“I was shot down by my crew who thought they figured out a way to take my business, but they failed to seal the deal with a bullet in my head. I’ve been given a second chance, a real chance at doing what I didn’t get to do. Will my sins dictate my actions in this new life or will I be given a chance to make things right? I’ve been reincarnated and this is my karma.”
– Excerpt from Daaku: The Gangster’s Life
Lying in his hospital bed, Ruby Pandher thinks back to what began as a seemingly normal night. The night he got shot.
He remembers the sounds – shouting, shuffling of feet, squealing and beeping. And then his memories fade, as does the beeping noise.
The next thing he feels is a warm hand on his arm. It’s his mom’s. Tears in her eyes, she calls Ruby her prince and tells him “Puut, Rubb nay tenu buchiiya.” God saved you.
Ruby, the protagonist at the centre of Ranj Dhaliwal’s second novel, Daaku: The Gangster’s Life, is a big-time criminal who this time, instead of delivering the violence, has been on the receiving end. And in hospital, he’s come to the realization that it’s his own crew who has targeted him.
The story picks up precisely where the first novel, simply titled Daaku, ended. The debut book, released in 2006, introduced the reader to Ruby and followed his progression from committing petty crimes to becoming a powerful daaku – Punjabi for outlaw.
Now recovering from four bullet wounds and separated from what he thought was his loyal gang, Ruby is torn. As a gangster who deftly climbed the underworld’s corporate ladder, his instinct is to seek revenge. But a chance at love and the prospect of his ill-equipped little brother following in his footsteps has him doing battle with his conscience.
The ever-present lure of glamour and wealth makes Ruby’s decision even more difficult.
“It’s like a magnet that life – it keeps trying to pull him back,” explains Dhaliwal, a Surrey resident. “That’s the way the gangster life is – the money is good. And he loves the power and pride.”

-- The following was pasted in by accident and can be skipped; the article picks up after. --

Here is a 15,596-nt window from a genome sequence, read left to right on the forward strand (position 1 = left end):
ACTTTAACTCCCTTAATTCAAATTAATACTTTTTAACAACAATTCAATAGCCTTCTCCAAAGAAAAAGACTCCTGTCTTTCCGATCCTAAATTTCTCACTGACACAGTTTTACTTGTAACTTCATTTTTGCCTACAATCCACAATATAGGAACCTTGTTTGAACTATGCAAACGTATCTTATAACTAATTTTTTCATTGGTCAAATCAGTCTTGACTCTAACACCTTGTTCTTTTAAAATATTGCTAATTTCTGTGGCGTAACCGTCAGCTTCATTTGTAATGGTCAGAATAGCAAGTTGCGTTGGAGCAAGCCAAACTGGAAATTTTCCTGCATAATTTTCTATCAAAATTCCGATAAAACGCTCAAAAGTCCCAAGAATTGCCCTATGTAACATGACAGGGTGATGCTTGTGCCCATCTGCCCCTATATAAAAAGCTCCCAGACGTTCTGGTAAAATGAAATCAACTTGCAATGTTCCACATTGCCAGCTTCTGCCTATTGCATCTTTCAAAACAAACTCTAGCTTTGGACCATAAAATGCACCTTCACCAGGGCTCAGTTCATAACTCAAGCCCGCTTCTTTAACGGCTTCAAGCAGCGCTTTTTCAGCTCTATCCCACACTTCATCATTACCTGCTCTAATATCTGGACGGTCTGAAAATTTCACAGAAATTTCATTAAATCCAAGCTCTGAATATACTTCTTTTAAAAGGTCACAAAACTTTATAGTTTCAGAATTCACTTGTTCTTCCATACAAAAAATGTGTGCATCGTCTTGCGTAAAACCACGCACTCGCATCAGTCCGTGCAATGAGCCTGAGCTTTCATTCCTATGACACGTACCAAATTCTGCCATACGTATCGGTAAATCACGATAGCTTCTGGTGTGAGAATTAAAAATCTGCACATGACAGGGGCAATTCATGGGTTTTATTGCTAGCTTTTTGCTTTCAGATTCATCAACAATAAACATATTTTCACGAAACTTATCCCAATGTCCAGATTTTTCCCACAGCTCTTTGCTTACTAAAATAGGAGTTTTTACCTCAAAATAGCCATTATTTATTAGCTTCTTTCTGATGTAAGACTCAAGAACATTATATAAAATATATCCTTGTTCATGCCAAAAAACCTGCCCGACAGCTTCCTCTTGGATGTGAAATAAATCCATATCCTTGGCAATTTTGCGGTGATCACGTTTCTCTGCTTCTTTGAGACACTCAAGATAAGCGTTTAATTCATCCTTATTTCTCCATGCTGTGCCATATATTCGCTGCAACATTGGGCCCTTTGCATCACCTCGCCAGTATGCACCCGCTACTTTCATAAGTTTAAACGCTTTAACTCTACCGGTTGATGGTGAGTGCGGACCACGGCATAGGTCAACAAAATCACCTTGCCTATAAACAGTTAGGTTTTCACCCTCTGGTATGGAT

The 275-page book illustrates the almost-impossible struggle, with Ruby involved in drug trafficking and targeted hits, mixed with violent temple politics and an old boss who has big, albeit sinister, plans for him. Still, he wonders, what would a normal life outside the underworld be like?
“What I wanted to show was he wants out,” Dhaliwal says. “He knows what right and wrong is.”
The 35-year-old author initially began writing his gangland saga after watching friends and classmates become consumed – and some eventually killed – by the deadly lifestyle. It was something people seemed to know about, with rumours swirling in the community, but was a topic no one wanted to talk about.
Dhaliwal has since become heavily involved in political and community activism, often speaking on organized crime to high school and university students and working alongside police, speaking to officers about gangs.
He also became an initiated Sikh in late 2007 (after the publication of his first novel) and is now helps coordinate programs for youth and is responsible for bringing Sikh leaders from India to tour various Panthic Sikh temples that abide by the Sikh Code of Conduct.
He works as a paralegal and, balancing his volunteer work, writes on a part-time basis only.
“It’s still my hobby,” Dhaliwal says.
His eight-month-old son, he admits, is also winning much of his attention these days.
“He just learned to say Daddy,” he laughs. “It doesn’t matter what I’m doing, when I hear that, I go straight to him.”
So far, Dhaliwal says he’s been getting great feedback on the new book – and that, he says, is only encouraging him to further pursue and perfect his writing.
“That makes me think ‘I want to do an even better job next time’.”
A third novel in the Daaku series is due out in 2013.
Daaku: The Gangster’s Life is available at Chapters locations across Canada.